Why people should be passionate about public broadcasting
On Jan. 21, Hubert Lacroix, the CEO of CBC/Radio-Canada, addressed some of Concordia’s journalism students and asked them a question.
“How many of you care about Canadian content?”
The answer was, quite frankly, underwhelming. A few people said yes, and a few said no. At least a hundred young adults sat in that room, and none seemed to feel strongly about the importance of Canadian content.
We won’t mince words: this is depressing.
As Canadians, this is an important time for us to band together and express an interest—no, a need—for Canadian-produced content. Because supporting Canadian content means giving a chance to people in our own country to produce things that matter to us, like films, documentaries, T.V. shows, everything. It means creating more jobs, and knowing that we are supporting our own.
Let’s not forget the idea of a cultural identity: it’s the reason the CRTC was made in the first place! Before, in the deep dark ages of the early 20th century, Canada was inundated with American content. Media is a part of “soft power,” and it was this slow encroachment from our neighbours to the South worried many Canadians, who felt that it was slowly eroding any national identity Canadians have.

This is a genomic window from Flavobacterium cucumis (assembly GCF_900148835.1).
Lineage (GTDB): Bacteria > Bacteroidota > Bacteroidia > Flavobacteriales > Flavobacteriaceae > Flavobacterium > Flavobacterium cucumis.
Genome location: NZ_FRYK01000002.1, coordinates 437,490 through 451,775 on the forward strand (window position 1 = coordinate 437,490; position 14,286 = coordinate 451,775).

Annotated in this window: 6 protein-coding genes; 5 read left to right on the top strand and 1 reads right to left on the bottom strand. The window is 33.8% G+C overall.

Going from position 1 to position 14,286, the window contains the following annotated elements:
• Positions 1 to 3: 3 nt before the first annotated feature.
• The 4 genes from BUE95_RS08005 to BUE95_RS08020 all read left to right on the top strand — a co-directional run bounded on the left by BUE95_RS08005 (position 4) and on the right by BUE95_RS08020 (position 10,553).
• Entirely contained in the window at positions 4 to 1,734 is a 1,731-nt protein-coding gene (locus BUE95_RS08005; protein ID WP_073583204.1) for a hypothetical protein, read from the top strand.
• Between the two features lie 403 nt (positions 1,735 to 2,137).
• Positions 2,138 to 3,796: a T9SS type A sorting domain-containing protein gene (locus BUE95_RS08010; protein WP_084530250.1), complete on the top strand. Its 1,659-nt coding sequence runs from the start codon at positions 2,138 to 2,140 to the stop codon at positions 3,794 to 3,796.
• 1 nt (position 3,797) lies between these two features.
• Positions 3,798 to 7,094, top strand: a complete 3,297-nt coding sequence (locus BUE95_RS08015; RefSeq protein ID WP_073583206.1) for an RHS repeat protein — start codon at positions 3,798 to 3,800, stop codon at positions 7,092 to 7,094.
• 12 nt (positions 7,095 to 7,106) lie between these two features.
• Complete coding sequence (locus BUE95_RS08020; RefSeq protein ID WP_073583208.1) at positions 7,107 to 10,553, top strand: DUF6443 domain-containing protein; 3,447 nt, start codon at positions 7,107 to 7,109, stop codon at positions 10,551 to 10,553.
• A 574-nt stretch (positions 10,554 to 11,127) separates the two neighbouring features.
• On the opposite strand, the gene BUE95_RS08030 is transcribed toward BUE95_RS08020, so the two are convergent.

The best way to create jobs, protect content and craft a cultural identity, is by watching Canadian content.
Even if fiction and television don’t interest you, your interest in The Concordian is proof enough that you care about the news. Publicly-funded news is not beholden to corporations or private interests: it is only loyal to the public that provides its budget.
After all, who didn’t tune in to CBC during the Ottawa shooting? During the elections? During 9/11? Having a news source that is not pressured by ad revenue, one that cares more about getting it right than getting it first, is invaluable in the era of the 24-hour news cycle.
If Canadian content matters to you, or if public news matters to you, or if the CBC/Radio-Canada matters to you, remember to vote for it! Canada is in an election year. Consider voting for Canadian content. Consider voting for un-commercialized news.